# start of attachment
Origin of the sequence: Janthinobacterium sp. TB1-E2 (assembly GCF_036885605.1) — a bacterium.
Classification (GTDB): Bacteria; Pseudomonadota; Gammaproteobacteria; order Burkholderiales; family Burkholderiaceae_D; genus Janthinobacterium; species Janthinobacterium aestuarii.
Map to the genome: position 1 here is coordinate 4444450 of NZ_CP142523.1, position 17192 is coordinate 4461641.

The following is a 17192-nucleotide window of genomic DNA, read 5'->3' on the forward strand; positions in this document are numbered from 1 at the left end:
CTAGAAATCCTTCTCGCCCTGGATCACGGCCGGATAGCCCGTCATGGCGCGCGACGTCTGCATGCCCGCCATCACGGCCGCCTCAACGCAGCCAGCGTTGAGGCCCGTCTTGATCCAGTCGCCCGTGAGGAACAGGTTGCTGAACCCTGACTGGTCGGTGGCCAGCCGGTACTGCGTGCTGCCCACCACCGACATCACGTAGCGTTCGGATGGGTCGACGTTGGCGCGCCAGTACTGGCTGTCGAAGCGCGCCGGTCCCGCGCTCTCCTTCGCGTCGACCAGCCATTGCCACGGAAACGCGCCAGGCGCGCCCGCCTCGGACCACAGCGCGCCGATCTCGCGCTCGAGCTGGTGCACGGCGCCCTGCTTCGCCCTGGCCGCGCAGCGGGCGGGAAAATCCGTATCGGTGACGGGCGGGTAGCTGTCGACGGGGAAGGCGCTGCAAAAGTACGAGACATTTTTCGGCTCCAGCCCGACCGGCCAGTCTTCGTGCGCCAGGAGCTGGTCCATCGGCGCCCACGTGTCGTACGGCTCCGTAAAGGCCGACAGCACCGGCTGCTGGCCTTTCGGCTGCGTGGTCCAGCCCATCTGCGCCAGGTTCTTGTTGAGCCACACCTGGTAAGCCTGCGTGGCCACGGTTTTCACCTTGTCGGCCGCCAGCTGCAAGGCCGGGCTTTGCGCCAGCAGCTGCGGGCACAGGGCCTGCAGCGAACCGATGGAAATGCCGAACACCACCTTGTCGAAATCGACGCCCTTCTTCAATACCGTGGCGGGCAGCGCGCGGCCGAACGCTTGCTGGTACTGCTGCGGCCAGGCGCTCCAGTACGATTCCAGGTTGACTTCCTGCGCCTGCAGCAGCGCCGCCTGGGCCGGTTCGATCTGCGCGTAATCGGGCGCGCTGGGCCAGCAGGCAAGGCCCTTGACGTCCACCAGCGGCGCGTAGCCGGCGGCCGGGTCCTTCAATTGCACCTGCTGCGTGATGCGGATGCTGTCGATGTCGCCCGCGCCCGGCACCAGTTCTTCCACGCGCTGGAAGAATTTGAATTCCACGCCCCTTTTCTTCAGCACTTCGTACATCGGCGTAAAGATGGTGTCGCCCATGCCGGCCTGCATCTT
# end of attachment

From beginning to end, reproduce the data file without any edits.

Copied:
Origin of the sequence: Janthinobacterium sp. TB1-E2 (assembly GCF_036885605.1) — a bacterium.
Classification (GTDB): Bacteria; Pseudomonadota; Gammaproteobacteria; order Burkholderiales; family Burkholderiaceae_D; genus Janthinobacterium; species Janthinobacterium aestuarii.
Map to the genome: position 1 here is coordinate 4444450 of NZ_CP142523.1, position 17192 is coordinate 4461641.

The following is a 17192-nucleotide window of genomic DNA, read 5'->3' on the forward strand; positions in this document are numbered from 1 at the left end:
CTAGAAATCCTTCTCGCCCTGGATCACGGCCGGATAGCCCGTCATGGCGCGCGACGTCTGCATGCCCGCCATCACGGCCGCCTCAACGCAGCCAGCGTTGAGGCCCGTCTTGATCCAGTCGCCCGTGAGGAACAGGTTGCTGAACCCTGACTGGTCGGTGGCCAGCCGGTACTGCGTGCTGCCCACCACCGACATCACGTAGCGTTCGGATGGGTCGACGTTGGCGCGCCAGTACTGGCTGTCGAAGCGCGCCGGTCCCGCGCTCTCCTTCGCGTCGACCAGCCATTGCCACGGAAACGCGCCAGGCGCGCCCGCCTCGGACCACAGCGCGCCGATCTCGCGCTCGAGCTGGTGCACGGCGCCCTGCTTCGCCCTGGCCGCGCAGCGGGCGGGAAAATCCGTATCGGTGACGGGCGGGTAGCTGTCGACGGGGAAGGCGCTGCAAAAGTACGAGACATTTTTCGGCTCCAGCCCGACCGGCCAGTCTTCGTGCGCCAGGAGCTGGTCCATCGGCGCCCACGTGTCGTACGGCTCCGTAAAGGCCGACAGCACCGGCTGCTGGCCTTTCGGCTGCGTGGTCCAGCCCATCTGCGCCAGGTTCTTGTTGAGCCACACCTGGTAAGCCTGCGTGGCCACGGTTTTCACCTTGTCGGCCGCCAGCTGCAAGGCCGGGCTTTGCGCCAGCAGCTGCGGGCACAGGGCCTGCAGCGAACCGATGGAAATGCCGAACACCACCTTGTCGAAATCGACGCCCTTCTTCAATACCGTGGCGGGCAGCGCGCGGCCGAACGCTTGCTGGTACTGCTGCGGCCAGGCGCTCCAGTACGATTCCAGGTTGACTTCCTGCGCCTGCAGCAGCGCCGCCTGGGCCGGTTCGATCTGCGCGTAATCGGGCGCGCTGGGCCAGCAGGCAAGGCCCTTGACGTCCACCAGCGGCGCGTAGCCGGCGGCCGGGTCCTTCAATTGCACCTGCTGCGTGATGCGGATGCTGTCGATGTCGCCCGCGCCCGGCACCAGTTCTTCCACGCGCTGGAAGAATTTGAATTCCACGCCCCTTTTCTTCAGCACTTCGTACATCGGCGTAAAGATGGTGTCGCCCATGCCGGCCTGCATCTT